Tech time travel: Morley reflects on technology – past and future
By Dick Morley
Manufacturing AUTOMATION is 25 years old this month. This special anniversary issue gives me an excuse to examine the past and the future of technology.
My journey through automation history will start before 1986 – way before.
It’s hard to predict the technological impact that something will have. I could mention a jillion examples of surprising social and technological breakthroughs – photography is just one, and that’s where I will start.
Image capture initially came from stone paintings as found in caves in France. Several lines conveyed the buffalo image and the spear. The signature was an outline of the hand of the hunter – the first PowerPoint?
Organic paint on parchment became the next contender. The artists of that age did use technology. Many used a large pinhole camera (camera obscura). Next was the Kodak Brownie (introduced in 1900), then the 1948 Land Camera, followed by the digital camera, the smart phone and, today, the iPad. What’s next? Full three-dimensional projection in full colour? Maybe. Keep in mind that these transitions were unpredictable when standing in any given year.
In 1901, a Japanese newspaper (Houchi News, Jan. 2-3) made some astounding predictions. The batting average for correctness was 70 percent. Some of the wrong predictions made were a green Sahara, extermination of fleas, natural disaster control and animal language literacy. But the newspaper was right in suggesting worldwide wireless telephones, worldwide colour photo instant transfer, the air conditioner, shopping by picture telephone, automobiles without horses and countrywide electricity distribution. Remember, this was written in 1901.
Now, the fun part. Allow me to make some predictions for the future of automation, society and culture. Most automation systems will use apps. These apps will be segued together like smartphone apps. A collection of these similar components connected will contribute to most of our system design. Other predictions include that marketing becomes a true science; there will be DNA applets; and we will have 5,000 channels on TV – all reruns. Social manipulation will be outlawed during elections; the United States will still not accept the metric system; the Dow Jones will be at 20,000; screwdrivers will still have funny heads; and everything will be connected by the future USB connection.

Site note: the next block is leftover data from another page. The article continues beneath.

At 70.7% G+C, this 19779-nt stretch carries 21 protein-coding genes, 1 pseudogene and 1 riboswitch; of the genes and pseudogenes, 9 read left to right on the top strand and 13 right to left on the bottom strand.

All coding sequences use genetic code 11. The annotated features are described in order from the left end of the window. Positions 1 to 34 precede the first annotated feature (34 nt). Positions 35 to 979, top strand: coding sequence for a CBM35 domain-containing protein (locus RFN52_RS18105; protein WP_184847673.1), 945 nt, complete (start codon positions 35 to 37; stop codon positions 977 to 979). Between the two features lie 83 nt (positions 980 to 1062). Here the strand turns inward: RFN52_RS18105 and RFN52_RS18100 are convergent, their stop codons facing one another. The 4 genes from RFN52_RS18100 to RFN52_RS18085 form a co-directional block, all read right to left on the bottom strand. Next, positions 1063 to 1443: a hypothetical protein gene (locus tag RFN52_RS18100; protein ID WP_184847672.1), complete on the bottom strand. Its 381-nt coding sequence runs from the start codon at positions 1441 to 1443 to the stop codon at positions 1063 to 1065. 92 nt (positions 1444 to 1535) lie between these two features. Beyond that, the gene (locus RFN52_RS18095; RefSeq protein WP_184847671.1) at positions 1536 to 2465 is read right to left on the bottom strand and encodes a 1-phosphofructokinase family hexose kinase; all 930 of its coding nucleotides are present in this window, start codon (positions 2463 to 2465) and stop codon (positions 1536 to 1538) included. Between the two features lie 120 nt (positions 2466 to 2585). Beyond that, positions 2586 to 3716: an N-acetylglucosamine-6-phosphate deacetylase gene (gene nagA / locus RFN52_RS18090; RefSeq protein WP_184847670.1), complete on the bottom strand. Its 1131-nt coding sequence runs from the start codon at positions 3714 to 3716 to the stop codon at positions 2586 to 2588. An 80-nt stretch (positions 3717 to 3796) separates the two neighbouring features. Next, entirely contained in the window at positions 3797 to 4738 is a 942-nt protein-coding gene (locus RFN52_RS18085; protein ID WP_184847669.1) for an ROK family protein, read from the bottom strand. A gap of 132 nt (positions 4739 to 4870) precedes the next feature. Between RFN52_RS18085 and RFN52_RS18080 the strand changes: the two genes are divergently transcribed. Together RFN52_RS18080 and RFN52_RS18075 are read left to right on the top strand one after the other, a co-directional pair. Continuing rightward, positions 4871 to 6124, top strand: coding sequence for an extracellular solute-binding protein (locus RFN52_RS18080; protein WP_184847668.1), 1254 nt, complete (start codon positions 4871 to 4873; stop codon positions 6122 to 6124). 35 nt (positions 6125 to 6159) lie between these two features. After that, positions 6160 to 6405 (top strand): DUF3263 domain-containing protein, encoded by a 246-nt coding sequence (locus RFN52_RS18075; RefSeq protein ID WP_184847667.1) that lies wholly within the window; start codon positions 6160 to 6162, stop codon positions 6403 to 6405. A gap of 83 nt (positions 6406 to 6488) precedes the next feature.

Some of my wildcards are centred on physics – I can’t help it. Fusion power will be running; entanglement applications will abound; and we will understand more about the universe and black holes. We will be more concerned about the science of being green and not the ideology. Computers will be the same price as today, but 10,000 times more agile. The World Wide Web will be everywhen – yes, when. Some of the hot items may be behaviour agents, quantum computing, more satellite communication, nanotech everywhere and the ending of today’s Cambrian explosion in conventional technology.
How is this useful to you, dear reader? Well, we know that technology improves productivity and that the technology treadmill will thunder on. Wireless, M2M and security will be of concern. Software will be user-oriented rather than sandbox open source. Most software will be embedded, adaptive, preemptive and with a million points of observation. The genome of design will define systems thinking (a genome is a logical arrangement of separate elements).
As I end this journey through history and peak into the future, I have this advice: Stay focused on innovation. Innovation is not the bringing of today into the future, but the bringing of the future into today. Think of what the future will be and bring it here.
This column originally appeared in the September 2011 issue of Manufacturing AUTOMATION.